What to do if your LinkedIn password is hacked

LinkedIn has confirmed a breach of millions of passwords. Now's the time to think about the security of all your online accounts.

(Credit: CNET)

News of millions of LinkedIn passwords leaked through a user on a Russian forum is scary enough. It's important not to let the situation get worse. Be proactive about protecting your other accounts, particularly if they have the same password.

If that's the case, it's time to change it, Jeremiah Grossman of WhiteHat Security said in an email to CNET.

He offered a few tips via a blog post on how not to get hacked on the web.

"You wouldn't have the same key for your home, car, office, safe, etc," Grossman wrote. "For the same reason you shouldn't use the same password for all your online accounts."

He recommends picking passwords that are hard to guess, not found in the dictionary, six characters or more in length and have a mix of numbers and letters. Two examples are y77Vj6t and JX0r21b.

Since having multiple passwords can be hard to remember, you can write down the passwords on a piece of paper that fits in your wallet, or on index cards that can be locked in your desk. Or you can use a password manager, which is software that stores your password and encrypts the data, Grossman suggested.

Chris Wysopal, of Veracode, said it's also good to keep a password manager, like the Password Wallet app, on your phone, so you can access them easily if you are away from your computer. Additionally, he said that it's important to change passwords if they have similar patterns. For instance, he said that one of the hacked passwords he saw was "scottlinkedin", which could potentially be a security risk for Scott's other accounts.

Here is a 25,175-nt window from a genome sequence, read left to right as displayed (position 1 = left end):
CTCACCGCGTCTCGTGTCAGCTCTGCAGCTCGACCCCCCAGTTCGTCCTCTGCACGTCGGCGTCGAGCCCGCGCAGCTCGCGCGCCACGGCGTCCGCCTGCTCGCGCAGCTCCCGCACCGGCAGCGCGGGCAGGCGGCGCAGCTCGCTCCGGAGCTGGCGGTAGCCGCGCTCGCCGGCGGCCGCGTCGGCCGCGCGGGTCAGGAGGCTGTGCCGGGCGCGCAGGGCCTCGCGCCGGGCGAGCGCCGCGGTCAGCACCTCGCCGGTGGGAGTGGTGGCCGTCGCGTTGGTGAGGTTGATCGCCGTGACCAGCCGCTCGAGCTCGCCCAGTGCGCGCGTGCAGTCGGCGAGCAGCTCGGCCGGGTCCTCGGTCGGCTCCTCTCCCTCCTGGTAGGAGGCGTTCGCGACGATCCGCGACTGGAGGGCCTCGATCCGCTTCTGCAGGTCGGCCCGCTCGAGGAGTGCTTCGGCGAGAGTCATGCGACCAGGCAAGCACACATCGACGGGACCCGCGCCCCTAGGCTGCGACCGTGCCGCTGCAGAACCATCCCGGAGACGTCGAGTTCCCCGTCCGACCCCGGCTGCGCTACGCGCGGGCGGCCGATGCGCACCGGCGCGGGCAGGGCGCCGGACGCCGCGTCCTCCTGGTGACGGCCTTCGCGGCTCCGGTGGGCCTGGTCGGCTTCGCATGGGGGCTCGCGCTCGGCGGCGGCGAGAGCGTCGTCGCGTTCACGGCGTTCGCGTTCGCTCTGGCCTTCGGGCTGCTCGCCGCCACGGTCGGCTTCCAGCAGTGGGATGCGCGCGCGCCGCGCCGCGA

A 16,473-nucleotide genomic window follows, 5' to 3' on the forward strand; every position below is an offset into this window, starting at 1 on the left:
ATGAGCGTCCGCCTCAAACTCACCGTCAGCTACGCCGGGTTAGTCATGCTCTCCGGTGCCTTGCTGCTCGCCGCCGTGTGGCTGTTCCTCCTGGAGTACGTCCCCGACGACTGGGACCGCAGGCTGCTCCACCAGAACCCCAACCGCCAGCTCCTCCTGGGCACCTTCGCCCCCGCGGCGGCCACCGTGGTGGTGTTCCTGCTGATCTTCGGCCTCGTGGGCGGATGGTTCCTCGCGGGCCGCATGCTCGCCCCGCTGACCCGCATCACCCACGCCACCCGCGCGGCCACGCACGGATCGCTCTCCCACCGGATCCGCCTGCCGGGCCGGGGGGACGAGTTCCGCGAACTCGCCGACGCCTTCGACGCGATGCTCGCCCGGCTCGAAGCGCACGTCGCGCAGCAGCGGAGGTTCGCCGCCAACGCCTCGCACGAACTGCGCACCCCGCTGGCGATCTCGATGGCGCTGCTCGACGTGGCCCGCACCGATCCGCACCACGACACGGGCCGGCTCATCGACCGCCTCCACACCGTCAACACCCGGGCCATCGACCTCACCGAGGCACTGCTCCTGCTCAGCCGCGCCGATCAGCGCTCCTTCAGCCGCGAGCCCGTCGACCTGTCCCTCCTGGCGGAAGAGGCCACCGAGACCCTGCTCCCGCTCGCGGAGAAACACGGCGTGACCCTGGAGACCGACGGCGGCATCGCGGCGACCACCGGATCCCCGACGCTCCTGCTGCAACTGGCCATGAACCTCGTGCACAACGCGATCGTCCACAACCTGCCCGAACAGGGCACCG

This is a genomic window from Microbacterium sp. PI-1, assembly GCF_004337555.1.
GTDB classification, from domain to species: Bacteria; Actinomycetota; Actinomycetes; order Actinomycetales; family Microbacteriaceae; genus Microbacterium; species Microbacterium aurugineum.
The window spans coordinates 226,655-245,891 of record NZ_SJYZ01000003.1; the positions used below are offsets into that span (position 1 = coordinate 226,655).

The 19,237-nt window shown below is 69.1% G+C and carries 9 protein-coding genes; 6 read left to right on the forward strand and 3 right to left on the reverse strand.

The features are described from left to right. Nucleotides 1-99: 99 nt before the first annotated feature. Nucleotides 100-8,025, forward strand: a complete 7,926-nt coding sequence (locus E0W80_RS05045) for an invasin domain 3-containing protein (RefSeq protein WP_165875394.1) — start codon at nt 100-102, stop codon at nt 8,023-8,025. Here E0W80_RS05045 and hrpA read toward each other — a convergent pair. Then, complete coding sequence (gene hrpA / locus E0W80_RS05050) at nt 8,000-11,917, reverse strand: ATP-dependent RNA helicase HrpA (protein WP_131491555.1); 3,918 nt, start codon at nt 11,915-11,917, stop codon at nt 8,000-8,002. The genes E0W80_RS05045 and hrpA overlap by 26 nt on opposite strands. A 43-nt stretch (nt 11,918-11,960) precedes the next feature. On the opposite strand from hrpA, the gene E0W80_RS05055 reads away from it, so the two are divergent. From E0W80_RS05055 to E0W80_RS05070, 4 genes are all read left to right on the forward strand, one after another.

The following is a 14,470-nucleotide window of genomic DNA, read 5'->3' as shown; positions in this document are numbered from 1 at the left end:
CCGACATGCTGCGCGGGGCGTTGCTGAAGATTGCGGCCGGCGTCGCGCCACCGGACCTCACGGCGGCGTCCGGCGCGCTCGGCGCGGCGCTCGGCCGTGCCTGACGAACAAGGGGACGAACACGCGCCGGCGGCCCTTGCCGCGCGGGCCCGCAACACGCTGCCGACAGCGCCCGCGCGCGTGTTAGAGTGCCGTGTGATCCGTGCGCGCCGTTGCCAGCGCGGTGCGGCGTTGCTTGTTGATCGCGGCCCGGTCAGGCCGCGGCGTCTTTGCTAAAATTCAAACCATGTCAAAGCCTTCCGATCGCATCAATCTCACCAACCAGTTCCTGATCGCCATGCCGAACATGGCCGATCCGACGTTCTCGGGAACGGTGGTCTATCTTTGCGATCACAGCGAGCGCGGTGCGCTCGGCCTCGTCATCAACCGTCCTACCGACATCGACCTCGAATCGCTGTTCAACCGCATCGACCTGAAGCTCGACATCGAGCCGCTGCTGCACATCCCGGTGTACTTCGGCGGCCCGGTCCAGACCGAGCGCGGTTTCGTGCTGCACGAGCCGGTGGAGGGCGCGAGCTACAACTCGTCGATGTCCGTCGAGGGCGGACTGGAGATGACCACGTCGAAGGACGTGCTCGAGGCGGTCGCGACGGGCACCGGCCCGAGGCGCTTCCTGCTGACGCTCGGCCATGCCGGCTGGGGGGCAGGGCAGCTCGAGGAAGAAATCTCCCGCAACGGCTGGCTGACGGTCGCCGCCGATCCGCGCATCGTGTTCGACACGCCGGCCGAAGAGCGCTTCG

"Someone might go to Facebook and try 'scottfacebook'," he said. "It's good to have unique passwords for each one, but the pattern is so obvious, it's good to change the other passwords."

Prior to confirming the breach, LinkedIn offered similar advice on its blog, adding that passwords should be changed frequently — at least once a quarter or every few months.

Via CNET



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Chandler posted a comment   
Australia

Funnily enough this is the first place I've heard of a LinkedIn breach - I have had absolutely no contact from LinkedIn in regards to the possibility that my password has been hacked.

I even just got my "LinkedIn Network Update"... and not even a side note in there about the hack.

Companies really need to work on their notification of security breaches - the track record I've seen for myself so far sees online gaming sites ahead of social networks (which are repositories of good amounts of personal information...)

 

Chandler posted a reply   
Australia

Wow - just logged in to LinkedIn expecting sirens and alarms and there's... nothing...

There only just happens to be a story on the breach in my "LinkedIn Today" (top headlines from other sites - the 3 present being mashable.com, usatoday.com and inc.com): these stories could have been anything, it's just a good coincidence that 2 of the 3 the top stories being displayed all relate to the breach.

Disappointed LinkedIn. Very disappointed...




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